“Dawdler.” “Layabout.” “Shit-heel.” “Loser.” For as long as mankind has had to work for a living, which is to say ever since the expulsion of Adam and Eve from the Garden of Eden, people who work have disparaged those who prefer not to. Mark Kingwell’s introductory essay offers a playful defence of the idler as homo superior, while Joshua Glenn’s glossary playfully explores the etymology and history of hundreds of idler-specific terms and phrases, while offering both a corrective to popular misconceptions about idling and a foundation for a new mode of thinking about working and not working. The Idler’s Glossary is destined to become The Devil’s Dictionary for the idling classes, necessary reading for any and all who wish to introduce more truly “free” time into their daily lives.
“It fulminates most entertainingly against labour and industrial amusement, pays happy respect to its guiding spirits Lin Yutang and Henry Miller, gambols gaily in etymological thickets (“otiose” is drawn from the Latin for the noble concept of leisure), and poses crucial questions for further research (“whether snoozing is more akin to dozing or napping”).”—The Guardian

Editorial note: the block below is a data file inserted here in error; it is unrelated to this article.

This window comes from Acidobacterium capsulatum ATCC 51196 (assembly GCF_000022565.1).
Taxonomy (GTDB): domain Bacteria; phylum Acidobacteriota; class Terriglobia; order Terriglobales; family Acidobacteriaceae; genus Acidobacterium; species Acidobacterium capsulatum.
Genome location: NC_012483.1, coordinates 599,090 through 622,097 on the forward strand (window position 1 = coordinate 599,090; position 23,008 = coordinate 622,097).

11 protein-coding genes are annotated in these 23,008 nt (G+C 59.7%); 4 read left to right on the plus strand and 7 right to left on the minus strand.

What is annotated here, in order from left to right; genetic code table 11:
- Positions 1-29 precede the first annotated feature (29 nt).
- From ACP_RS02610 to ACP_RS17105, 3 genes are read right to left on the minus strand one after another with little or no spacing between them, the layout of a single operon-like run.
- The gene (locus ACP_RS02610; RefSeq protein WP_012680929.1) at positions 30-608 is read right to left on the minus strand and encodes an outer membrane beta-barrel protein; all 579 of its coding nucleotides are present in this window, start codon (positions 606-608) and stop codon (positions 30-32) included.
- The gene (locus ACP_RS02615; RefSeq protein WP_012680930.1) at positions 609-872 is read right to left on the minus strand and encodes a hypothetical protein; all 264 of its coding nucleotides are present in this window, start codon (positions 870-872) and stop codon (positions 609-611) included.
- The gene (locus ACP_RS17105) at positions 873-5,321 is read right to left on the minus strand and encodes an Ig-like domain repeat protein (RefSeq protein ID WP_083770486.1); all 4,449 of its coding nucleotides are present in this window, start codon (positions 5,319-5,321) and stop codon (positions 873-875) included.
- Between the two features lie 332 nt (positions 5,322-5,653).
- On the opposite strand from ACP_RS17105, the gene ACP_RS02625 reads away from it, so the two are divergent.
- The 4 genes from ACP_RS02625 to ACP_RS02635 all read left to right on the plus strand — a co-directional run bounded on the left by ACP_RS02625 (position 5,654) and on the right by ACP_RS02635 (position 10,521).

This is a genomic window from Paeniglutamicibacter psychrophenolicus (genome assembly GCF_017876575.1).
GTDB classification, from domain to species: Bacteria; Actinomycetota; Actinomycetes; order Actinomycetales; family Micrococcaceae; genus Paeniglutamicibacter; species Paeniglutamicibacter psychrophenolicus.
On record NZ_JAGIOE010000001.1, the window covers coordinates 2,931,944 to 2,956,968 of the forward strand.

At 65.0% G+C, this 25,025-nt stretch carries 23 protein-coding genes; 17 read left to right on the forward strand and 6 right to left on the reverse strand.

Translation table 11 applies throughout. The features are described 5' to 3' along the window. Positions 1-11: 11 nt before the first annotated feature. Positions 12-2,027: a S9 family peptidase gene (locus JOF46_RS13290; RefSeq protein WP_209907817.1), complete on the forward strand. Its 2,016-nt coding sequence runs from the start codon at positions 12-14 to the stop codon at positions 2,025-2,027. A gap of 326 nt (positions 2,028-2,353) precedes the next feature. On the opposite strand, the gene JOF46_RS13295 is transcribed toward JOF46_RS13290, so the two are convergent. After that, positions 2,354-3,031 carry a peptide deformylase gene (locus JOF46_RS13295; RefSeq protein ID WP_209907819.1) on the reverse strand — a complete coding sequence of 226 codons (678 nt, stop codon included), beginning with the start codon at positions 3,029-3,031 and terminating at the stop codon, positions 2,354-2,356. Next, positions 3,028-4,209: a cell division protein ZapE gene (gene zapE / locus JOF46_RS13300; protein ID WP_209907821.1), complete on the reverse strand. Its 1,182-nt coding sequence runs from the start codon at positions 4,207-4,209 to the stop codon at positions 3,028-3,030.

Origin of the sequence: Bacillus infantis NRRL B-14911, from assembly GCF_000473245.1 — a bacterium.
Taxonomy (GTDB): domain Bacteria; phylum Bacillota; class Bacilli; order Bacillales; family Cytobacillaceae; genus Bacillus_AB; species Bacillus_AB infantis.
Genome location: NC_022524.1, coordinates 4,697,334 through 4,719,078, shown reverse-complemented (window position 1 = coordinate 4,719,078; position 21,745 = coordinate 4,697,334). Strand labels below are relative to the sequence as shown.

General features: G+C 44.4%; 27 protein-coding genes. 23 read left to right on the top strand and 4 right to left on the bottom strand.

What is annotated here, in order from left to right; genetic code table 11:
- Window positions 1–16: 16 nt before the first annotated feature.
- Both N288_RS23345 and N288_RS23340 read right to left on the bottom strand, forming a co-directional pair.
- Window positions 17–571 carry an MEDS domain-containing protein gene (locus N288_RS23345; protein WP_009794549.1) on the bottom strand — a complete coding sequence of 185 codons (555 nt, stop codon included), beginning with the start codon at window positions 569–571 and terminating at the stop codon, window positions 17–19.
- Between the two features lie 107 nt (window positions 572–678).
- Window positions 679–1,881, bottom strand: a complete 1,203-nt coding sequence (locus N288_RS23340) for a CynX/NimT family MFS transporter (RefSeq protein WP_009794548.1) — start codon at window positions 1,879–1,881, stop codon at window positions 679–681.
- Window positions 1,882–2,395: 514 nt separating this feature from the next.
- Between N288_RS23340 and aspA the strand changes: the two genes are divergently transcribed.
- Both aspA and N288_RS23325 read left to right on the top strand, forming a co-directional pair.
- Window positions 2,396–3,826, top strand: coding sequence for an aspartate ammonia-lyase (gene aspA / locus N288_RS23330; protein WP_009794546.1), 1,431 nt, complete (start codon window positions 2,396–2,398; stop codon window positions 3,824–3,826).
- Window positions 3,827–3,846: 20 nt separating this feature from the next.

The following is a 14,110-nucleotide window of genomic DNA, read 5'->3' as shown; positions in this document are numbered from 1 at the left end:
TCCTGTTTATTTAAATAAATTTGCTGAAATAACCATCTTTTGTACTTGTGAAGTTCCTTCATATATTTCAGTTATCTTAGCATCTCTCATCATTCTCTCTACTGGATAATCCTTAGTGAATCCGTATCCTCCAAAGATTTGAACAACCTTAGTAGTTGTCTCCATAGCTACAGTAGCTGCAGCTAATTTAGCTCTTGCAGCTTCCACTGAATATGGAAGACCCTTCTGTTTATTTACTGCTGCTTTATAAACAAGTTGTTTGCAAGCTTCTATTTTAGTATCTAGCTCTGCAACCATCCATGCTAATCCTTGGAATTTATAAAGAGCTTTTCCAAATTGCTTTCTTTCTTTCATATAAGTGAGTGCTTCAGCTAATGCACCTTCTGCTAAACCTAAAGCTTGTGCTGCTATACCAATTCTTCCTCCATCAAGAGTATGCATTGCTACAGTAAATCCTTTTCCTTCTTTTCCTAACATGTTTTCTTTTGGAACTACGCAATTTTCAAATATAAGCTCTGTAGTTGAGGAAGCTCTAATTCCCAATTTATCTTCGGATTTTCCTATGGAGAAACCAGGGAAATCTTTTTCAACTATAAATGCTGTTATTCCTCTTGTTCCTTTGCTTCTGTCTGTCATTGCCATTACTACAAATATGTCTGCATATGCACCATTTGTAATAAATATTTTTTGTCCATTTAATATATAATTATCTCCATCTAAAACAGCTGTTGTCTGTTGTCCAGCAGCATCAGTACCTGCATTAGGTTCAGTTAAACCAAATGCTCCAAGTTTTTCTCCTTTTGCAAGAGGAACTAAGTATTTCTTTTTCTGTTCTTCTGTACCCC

“This delightful chapbook proffers a puckish twofer: a whimsically learned defense of indolence and flaneurship…and an engagingly etymological lexicon of loafing, past and present.”—The Atlantic
“Mark Kingwell’s splendidly informative, substantial introductory essay tells us much about the multifarious benefits that accrue to those who idle; it alone makes The Idler’s Glossary worth reading.”—Nigel Beale
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